Wednesday, November 18, 2009

"Child with a toy Hand Grenade in Central Park" N.Y.C. 1960

“Child with a toy Hand Grenade in Central Park” N.Y.C. 1962
Many of Diane Arbus’s work shows the uniqueness of society and of the normal scale. Though with the photograph above called Boy with a toy hand Grenade is not a picture of someone that would be labeled as different. When I say different there is a fine line but the American society has created the definition of different and many of Arbus’s subjects in her work fall into that such as the dwarfs, midgets, homosexuals, nudist, and transvestites. In this photograph there is a young boy that is in Central Park in New York City. The boy is a petite young child with a crooked smile on his face. By seeing his face you can tell that he knew that there was going to be a picture taken. Seeing this you know that Arbus has become involved with her subject, which is what she usually does. Though you see what is in his right hand. The object that is in his right hand is why Arbus photographed him. It is the reason for controversy in the photograph.

Diane Arbus firmly believed that the more the subjects actively participate in the process the better the image will be. The young boy had a toy hand grenade in his hand. Arbus chose the boy because the irony of a lethal weapon being a toy. It may seem okay when you first view the photograph but Arbus wants you to look deeper into the picture, find the meaning. The boy being in New York Cities, Central Park is important “Each subject is photographed in an environment that is deliberate and expressive of the place in which the subjects are in” (Arbus 56). He being in such a big city is symbolic. The big city atmosphere has influenced the child. Also she is challenging how the world is turning, whether it is in a good direction or not. By viewing this photograph the society seems to be going into the wrong direction. A deadly weapon is being used lightly. A child is playing with a toy that symbolizes death and violence. Arbus disagrees with how the world going and is documenting it. Her work can relate to how society has moved to the worse. Violence is becoming acceptable “I want to show my viewers a powerful photograph and an experience; I want them to think about themselves and the world around us all” (Arbus 62). Arbus wants the viewer to question the boys life and theirs. She is acknowledging the crumble of society.

I chose this photograph because I think it is one of her most powerful photographs that she has ever taken. It is not as shocking to the eye at first but I believe the meaning behind it is very shocking. I found it interesting that Arbus could see how the world was going to a negative way of life. I myself can see that violence is much more acceptable to be viewed than it was 50 years ago with such things as movies and television. Having a young child playing with even a fake hand grenade is poisoning the young society from the beginning. During her time as an artist in the 1960’s it was a time of peace and freedom. Though seeing this challenges if things really are moving towards the better. Arbus see’s that we need to change out young society first before we can move forward to a better lifestyle for all.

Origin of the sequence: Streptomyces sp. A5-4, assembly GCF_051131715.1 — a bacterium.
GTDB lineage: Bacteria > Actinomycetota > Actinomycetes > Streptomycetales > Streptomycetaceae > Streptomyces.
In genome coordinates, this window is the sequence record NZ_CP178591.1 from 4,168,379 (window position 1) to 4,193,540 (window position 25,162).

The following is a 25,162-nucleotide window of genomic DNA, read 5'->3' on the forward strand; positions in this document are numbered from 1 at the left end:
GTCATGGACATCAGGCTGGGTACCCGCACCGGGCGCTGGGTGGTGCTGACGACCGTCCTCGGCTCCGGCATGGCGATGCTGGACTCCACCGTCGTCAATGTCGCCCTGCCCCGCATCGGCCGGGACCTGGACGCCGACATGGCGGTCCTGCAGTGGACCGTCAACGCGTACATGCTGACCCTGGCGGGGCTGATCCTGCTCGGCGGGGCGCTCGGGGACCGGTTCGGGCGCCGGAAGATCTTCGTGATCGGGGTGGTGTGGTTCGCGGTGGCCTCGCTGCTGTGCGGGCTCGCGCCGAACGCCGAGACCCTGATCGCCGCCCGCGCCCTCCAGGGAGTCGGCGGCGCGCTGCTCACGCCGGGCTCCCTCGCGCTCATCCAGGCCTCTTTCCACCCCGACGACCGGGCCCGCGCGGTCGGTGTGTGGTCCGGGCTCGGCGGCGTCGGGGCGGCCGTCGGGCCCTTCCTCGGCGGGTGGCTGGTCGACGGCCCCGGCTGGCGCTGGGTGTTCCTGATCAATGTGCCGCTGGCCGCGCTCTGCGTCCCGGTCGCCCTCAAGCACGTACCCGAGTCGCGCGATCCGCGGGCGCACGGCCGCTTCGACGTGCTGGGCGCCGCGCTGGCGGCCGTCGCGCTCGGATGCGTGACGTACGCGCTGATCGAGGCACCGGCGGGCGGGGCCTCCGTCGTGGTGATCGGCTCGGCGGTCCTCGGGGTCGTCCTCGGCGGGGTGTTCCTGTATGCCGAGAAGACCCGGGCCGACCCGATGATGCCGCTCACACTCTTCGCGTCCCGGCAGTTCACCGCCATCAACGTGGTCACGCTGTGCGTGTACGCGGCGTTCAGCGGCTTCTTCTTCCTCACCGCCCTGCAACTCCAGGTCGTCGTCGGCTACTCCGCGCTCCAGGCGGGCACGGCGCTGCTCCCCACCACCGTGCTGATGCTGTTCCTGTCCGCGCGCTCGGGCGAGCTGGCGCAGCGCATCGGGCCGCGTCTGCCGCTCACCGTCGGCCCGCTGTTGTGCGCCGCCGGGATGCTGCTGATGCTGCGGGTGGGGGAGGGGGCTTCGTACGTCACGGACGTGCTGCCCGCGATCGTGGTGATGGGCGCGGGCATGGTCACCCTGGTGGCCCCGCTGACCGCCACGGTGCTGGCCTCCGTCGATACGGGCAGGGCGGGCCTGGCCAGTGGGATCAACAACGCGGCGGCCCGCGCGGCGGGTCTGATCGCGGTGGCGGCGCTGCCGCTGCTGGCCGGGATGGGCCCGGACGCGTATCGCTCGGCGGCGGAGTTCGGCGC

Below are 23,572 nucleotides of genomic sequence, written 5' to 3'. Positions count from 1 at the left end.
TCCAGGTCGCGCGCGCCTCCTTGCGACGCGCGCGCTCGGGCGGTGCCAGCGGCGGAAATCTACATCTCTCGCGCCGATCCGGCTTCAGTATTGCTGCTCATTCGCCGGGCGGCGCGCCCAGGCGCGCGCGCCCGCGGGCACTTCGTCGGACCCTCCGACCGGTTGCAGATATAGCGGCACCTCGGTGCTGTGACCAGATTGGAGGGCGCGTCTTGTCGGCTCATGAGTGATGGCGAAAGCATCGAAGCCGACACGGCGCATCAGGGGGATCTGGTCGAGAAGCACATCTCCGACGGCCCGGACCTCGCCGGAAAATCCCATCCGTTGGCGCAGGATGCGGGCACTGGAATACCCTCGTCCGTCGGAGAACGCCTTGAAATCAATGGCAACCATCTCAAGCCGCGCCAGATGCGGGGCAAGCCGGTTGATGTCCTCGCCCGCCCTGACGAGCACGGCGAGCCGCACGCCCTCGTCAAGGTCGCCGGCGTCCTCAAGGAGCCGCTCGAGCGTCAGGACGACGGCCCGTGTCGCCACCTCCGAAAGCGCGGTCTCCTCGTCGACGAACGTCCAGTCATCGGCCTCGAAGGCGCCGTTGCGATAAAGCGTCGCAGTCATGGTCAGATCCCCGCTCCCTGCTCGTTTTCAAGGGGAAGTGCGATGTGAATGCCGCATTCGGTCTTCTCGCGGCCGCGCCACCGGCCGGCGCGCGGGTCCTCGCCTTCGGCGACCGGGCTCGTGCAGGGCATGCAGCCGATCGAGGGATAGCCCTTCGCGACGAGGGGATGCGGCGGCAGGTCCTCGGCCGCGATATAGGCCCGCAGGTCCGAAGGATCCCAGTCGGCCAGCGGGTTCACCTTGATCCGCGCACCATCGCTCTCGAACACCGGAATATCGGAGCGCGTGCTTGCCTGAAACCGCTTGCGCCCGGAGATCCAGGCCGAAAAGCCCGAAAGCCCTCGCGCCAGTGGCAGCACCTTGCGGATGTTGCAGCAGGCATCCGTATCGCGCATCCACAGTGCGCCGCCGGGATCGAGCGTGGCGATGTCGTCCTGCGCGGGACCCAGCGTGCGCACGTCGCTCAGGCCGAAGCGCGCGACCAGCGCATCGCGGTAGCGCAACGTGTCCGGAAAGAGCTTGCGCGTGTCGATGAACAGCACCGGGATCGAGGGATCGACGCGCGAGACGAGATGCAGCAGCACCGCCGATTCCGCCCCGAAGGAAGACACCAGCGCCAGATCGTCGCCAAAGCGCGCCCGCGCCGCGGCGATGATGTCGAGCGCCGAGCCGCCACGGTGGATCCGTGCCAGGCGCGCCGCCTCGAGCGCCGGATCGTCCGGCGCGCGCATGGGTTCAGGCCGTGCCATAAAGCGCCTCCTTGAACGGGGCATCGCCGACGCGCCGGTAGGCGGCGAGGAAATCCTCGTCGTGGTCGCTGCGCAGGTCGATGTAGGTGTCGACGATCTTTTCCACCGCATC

Arbus, Diane. Diane Arbus: Revelations. New York City: Random House, 2003.

"A Jewish giant at home with his parents in the Bronx" N.Y. 1970

Diane Arbus is known to challenge the viewer and present a subject in a photograph to a viewer that is uncommon to the viewer’s eye. In the photograph above there is a man who is a giant and he is at home with his parents. The picture shows the dramatic difference in the subjects. This photograph was a part of the limited edition portfolio, which is also known as A box of ten photographs that was created in 1969-1971. The pictures in the portfolio were selected after the New Documents exhibition “The pictures that were selected constituted a kind of exhibition in and of themselves, to be examined on at a time rather than all at once” (Arbus 66). The photographs in the portfolio were meant for the viewer to focus and question. They were there to find the meaning and the uniqueness of the experience presented. Most of the Photographs in the portfolio depicted families or just refer to the idea of a family. In the photograph above the representation of family is present. Though Arbus purposely uses families that are not common, that are interesting in their own way Arbus states that she used him because he was a mythical figure enclosed in a modest Bronx living room. Arbus expresses the relationship with the subjects “The Jewish giant is tragic with a curious bitter somewhat stupid wit. The parents are orthodox and repressive and classic and disapprove of his carnival career…They are truly a metaphorical family. When he stands with his arms around each he looks like he would gladly crush them. They fight terribly in an utterly typical fashion which seems only exaggerated by their tradgedy…Arrogant, anguished, even silly” (Arbus 67). Arbus becomes a part of the family unit in a way. She learns how they interact with each other. It is not just a photograph that will be quickly snapped. Arbus becomes involved and interacts with her subjects, which I believe creates a more powerful photograph.